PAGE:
This exam will take place right after the conclusion of spring classes during the fourth semester of enrollment. The format of the exam will be take-home and “open-book.” Students will be asked to formulate responses to two questions per field over the course of three days with, at least, a day of rest in-between the examination of the respective fields. The exam will take place over the course of about three weeks.


This portion of the General Examination will be in the student’s area of specialization. Students will submit their exams—known as their field statements—the day before spring semester classes commence.  
For this second part, students will write a field statement, that is, an academic essay fully addressing a relevant topic to the field in relation to their future research project. Each field statement will focus on a pressing topic or problematics, a “deep dive” within the student’s intended field of specialization. Essays are expected to be of about 10,000 words (bibliography excluded). Students should meet with their advisor/s for guidelines and to get a clear sense of their expectations for this exam. Ideally, the student will utilize this field statement as a preliminary step in the preparation of the dissertation proposal. Essays are expected to be researched and written throughout the semester and will lay the groundwork for the dissertation proposal, being however a separate exercise. The essay should map out important basic contours of the student’s chosen field, as well as indicate possible avenues of intervention that the dissertation may take (put forth either as hypotheses and/or potential archives the student hopes to explore in the dissertation). 
The field statement will be based on a tailor-made list devised by the student in consultation with two faculty members. The list’s final version, approved by the two faculty members, must be submitted by the student to the DGS and the Graduate Program Administrator by August 30 of the third year. This means that by the end of the student’s second year, they should identify two faculty members in the field of his/her primary area of specialization. One of these two faculty members will be the dissertation advisor. The dissertation advisor is required to be a member of the Spanish and Portuguese Department ladder faculty. Co-advisors from other departments will be permitted only in extraordinary cases and with the approval of the primary advisor and the DGS.
It is expected that the list will include at least 50 entries. The list should be divided into sections (i.e., theoretical, critical, historiographical, and/or archival sources). The number and content of the sections will depend on the field of specialization and the topic of the dissertation. All these sections will be relevant to the preparation of the field statement.

VII. Dissertation Proposal

The written dissertation proposal consists of the articulation of the dissertation topic, explanation of the utilized methodology employed, the structure and synopsis of the proposed dissertation, and a working bibliography. The proposal may not exceed 5,000 words, not including the bibliography. The word count (no more than 5,000, excluding the bibliography) must be stated at the beginning of the proposal. The proposal should be written in Spanish, Portuguese, or English. The expectation is that the language of the proposal will be the chosen language of the dissertation.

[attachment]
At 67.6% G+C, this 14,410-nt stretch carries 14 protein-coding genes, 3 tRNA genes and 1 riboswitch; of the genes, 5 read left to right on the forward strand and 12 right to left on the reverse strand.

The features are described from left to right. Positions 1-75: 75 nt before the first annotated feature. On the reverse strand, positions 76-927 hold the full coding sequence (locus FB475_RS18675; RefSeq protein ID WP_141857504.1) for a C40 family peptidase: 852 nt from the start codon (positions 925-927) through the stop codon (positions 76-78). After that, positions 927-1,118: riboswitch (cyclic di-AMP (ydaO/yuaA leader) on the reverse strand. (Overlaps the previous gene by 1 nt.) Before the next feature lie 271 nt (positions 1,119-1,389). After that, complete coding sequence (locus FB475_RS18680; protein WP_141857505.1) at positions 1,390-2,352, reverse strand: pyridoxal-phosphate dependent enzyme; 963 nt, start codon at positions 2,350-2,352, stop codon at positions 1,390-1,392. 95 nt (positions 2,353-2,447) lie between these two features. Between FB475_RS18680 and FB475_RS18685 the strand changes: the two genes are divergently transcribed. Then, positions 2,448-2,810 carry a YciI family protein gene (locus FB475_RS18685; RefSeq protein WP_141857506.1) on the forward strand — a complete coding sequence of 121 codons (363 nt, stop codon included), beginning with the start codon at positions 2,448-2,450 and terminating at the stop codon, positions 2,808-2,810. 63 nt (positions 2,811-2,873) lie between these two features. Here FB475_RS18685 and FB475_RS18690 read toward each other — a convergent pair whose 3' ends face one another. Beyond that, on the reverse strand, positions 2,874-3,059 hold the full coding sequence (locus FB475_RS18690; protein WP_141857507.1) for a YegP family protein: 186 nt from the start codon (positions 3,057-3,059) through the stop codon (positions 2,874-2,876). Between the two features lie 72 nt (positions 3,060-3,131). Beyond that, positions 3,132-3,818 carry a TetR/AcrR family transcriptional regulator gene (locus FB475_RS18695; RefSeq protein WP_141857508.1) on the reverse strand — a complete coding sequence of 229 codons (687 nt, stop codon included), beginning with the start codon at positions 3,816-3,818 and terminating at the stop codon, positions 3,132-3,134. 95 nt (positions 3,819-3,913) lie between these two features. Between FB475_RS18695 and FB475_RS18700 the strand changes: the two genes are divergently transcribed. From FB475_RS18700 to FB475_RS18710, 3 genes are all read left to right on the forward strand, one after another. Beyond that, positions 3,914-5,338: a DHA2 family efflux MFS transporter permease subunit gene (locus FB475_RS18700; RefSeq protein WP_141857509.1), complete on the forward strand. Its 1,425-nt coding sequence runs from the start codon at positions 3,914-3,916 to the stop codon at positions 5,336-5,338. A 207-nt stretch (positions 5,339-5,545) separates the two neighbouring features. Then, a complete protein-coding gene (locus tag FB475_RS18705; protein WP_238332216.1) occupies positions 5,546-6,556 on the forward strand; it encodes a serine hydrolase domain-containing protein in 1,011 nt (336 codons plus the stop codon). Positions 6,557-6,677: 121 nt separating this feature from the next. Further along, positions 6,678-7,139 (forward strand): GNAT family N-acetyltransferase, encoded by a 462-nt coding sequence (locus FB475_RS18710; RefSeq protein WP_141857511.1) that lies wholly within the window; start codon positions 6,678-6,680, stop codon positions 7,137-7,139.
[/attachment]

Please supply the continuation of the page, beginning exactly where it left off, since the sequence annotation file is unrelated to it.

A draft of the student's dissertation proposal should be sent to their advisor by the third week of March of the sixth semester of enrollment. The student should send the final version of the proposal to the Graduate Program Administrator by a predetermined date in May (after Dean’s Date) of the third year.

The student will then present their proposal in a 25-minute oral presentation to the ladder faculty. The oral presentation should not be a mere summary of the written document. A good presentation will include some analysis of chosen objects/images/texts to be included in the dissertation. The faculty will then pose questions about the presentation itself, the implications for their respective field, and offer suggestions for improvement.

After the presentation, the DGS will communicate the faculty’s comments to the student. If judged unacceptable, a re-submission to their advisor and DGS is expected within four weeks. Alternatively, the faculty may determine that the student should not re-enroll in their fourth year. In such a case, the student will have the option to fulfill the requirements to attain a terminal M.A. degree (see section on “Terminal Master’s Degree”).

VIII. The Language of the Dissertation

Students may write their dissertations in Spanish, Portuguese, or English.

IX. The Scope of the Dissertation

The dissertation committee will consist of one advisor and two additional committee members. The dissertation advisor is required to be a ladder faculty member of the Department of Spanish and Portuguese. Co-advisors from other departments at Princeton will be permitted only in extraordinary cases and with the approval of the primary advisor and the DGS. The dissertation advisor will usually be the first examiner of the student’s General Examination. The composition of the dissertation committee is a matter to be arranged by the student with their advisor. Timely progress on the dissertation is a prerequisite for readmission and for financial aid.

It is assumed that the scope of the dissertation will be such as to allow for its completion in two and a half years. Both the director and the second reader will be kept up to date on the student’s progress and will read and provide feedback on chapter drafts. Both the dissertation advisor and the second reader should approve a completed draft of the dissertation before the dissertation is submitted to their committee.

The following is an example of the timeline of a dissertation.  

  • Chapter One, completed by December of the 4th year.
  • Chapter Two, completed by May of the 4th year.
  • Chapter Three, completed by September of the 5th year.
  • Chapter Four, completed by February of the 5th year.